NHIF may lose Sh4b over Karen land dispute

Tuesday, December 7th, 2021 05:15 |
A view of the NHIF offices. /FILE

National Hospital Insurance Fund is at risk of paying Sh4 billion for a project that never kicked off.

The national insurer is contemplating entering into negotiations with a consortium that was tasked to work on the venture in the upmarket Karen in Nairobi.

The bone of contention is that the land the project was to be set on is claimed by two other entities.

Documents seen by People Daily indicate NHIF has hit a dead end and is planning to call a board meeting this week to have the matter resolved out of court.

While there exists the land dispute, a consortium that was awarded a tender to do the feasibility and design works is demanding billions for the works.

A firm known as Cirtex Ltd has been claiming ownership of the said property. The Directorate of Criminal Investigations has since ruled that the 23 acres of land belongs to the firm further complicating the matter.

NHIF board is, therefore, seeking to have the matter negotiated out of court and have the consultants reduce their demand fees.

Documents in our possession show that the board, during the Sixth Special Board Meeting held on January 16, 2002 approved the establishment of a Training/Recreational facility for the national insurer.

Engage consultants

Board approved Sh95 million for purchase of land for the Training/Recreational facility and made provision for Sh85 million for the Resource Centre.

“The fund called for valuation of the property on January 22, 2002. The Chief Valuer, Ministry of Lands and Settlement then valued the property for Sh100.5 million,” reads a brief by the chief executive Peter Kamunyu to the board.

The land L.R.209/24968/2 was acquired from M/S Kaskazi Traders Ltd for the sum of Sh93.7 million.

Project was commissioned by the then CEO Richard Kerich, who went ahead to engage consultants without the board’s approval and the ministries of Health and Finance as required.

Consultants were to conduct the feasibility and design works.
The following Consultants were commissioned, Project Architects - Baseline Architects, Interior Designer - Two Design Architects, Project Quantity Surveyors, Ujenzi Consultants.

Others were Quantity Surveyors (Interior (Works)- Costwise Associates, Mechanical/Civil Engineers - Professional Consultants, Project Electrical Engineers - Kaigutha & Partners and Project Manager - Friscan Construction Management.

However, impediments to the project started after the Ministry of Health raised issues with the proposed project.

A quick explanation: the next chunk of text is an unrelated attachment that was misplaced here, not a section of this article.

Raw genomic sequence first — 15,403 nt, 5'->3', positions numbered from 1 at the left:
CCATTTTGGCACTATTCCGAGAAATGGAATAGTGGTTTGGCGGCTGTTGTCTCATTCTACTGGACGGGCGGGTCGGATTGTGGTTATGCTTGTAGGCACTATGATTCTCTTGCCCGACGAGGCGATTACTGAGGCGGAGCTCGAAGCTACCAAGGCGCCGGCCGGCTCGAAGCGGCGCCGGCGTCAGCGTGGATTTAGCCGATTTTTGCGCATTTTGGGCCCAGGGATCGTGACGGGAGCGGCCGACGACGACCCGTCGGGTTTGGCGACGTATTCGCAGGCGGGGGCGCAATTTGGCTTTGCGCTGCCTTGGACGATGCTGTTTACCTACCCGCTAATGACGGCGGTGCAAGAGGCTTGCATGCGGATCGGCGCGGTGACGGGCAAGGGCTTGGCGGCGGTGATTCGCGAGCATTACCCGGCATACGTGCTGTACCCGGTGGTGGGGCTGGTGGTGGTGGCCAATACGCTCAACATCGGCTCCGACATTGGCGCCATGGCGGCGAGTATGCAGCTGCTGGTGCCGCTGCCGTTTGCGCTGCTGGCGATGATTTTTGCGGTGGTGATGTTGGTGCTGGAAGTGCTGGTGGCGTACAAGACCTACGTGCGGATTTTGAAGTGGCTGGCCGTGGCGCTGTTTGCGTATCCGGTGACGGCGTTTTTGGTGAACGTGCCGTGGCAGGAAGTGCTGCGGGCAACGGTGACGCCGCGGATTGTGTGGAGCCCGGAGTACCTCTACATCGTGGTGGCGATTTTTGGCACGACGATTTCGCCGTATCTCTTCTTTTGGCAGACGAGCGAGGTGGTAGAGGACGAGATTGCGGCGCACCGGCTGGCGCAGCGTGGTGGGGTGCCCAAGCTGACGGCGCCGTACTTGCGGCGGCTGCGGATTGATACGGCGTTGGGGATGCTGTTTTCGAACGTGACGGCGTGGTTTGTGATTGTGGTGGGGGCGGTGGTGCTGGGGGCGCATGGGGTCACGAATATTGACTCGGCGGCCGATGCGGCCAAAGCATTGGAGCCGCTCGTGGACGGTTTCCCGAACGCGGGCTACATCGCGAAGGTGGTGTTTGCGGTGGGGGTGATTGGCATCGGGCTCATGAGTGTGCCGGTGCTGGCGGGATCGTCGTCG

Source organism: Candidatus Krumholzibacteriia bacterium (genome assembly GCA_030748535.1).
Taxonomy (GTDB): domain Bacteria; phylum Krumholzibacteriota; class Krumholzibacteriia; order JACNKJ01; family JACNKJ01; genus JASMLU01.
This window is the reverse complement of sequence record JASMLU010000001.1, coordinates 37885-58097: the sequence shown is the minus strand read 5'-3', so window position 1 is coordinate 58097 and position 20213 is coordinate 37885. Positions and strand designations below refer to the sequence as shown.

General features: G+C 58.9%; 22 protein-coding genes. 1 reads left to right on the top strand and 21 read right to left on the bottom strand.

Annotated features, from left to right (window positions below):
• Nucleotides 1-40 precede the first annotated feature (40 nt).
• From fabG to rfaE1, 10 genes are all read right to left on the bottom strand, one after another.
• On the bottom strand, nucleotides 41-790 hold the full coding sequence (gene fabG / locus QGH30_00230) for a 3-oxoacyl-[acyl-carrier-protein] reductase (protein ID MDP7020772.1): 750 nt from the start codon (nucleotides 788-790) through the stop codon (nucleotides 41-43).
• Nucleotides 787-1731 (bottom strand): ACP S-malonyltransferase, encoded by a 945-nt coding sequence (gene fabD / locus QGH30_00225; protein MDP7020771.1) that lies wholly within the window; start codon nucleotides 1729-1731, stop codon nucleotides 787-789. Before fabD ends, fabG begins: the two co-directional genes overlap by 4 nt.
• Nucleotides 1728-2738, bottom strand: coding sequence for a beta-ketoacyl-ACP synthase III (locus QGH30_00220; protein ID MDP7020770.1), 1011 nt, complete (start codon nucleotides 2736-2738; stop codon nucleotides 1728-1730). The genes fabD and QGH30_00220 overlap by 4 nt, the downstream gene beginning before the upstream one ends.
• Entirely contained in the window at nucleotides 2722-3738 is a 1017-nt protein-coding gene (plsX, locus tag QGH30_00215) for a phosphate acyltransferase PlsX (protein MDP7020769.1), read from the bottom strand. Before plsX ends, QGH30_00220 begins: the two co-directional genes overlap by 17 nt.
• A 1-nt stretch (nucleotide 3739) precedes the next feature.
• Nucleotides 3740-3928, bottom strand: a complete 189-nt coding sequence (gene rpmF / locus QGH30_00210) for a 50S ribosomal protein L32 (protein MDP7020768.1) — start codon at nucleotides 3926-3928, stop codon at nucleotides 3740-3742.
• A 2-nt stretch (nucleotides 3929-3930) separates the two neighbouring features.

Health Permanent Secretary then wrote a letter to the National Treasury, saying there was no justification for the project, and therefore, did not grant the approval.

This did not go well with the consultants, who had already commenced work and promptly sent NHIF their demand fees.

The CEO had no option but to send the consultants fees demand to the board for directions, as he had no authority to pay in the absence of Minutes approving the project.

“Board observed that the records indicate that it did not approve the Commissioning of Consultants on the Project. It also took note of the fact that the board, ministries of Health and Finance did not authorise the project as required,” reads the confidential report to the current board last month.

Following the stalemate, the consultants then commenced arbitration proceedings against NHIF for the demand for fees.

“The Consulting Architects and Quantity Surveyors did the work as commissioned and submitted their report together with their fee notes for Sh734.5 million. Arbitrator, after reviewing the matter, reduced the claim to Sh352 million.

However, following the decision of the Arbitrator and claimants’ filing of documents to enforce the award, NHIF lawyers gave their opinion that the award be challenged at the High Court.

Disputes award

Fund disputed the award and proceeded to the High Court to seek redress.
The management later sought the Attorney General’s opinion on the matter, who advised that the award may not be successfully challenged in court on the basis that the procurement procedures were not followed.

However, for purposes of trying an out-of-court-settlement, management was tasked to pursue without prejudice negotiations with the consultants on the award based on the figure of Sh1.25 billion, which was quoted in the CEO’s commissioning letter to the Project Manager.

NHIF Board was also to engage the same consultants on another project to set up a cancer centre on the same disputed piece of land.

More on News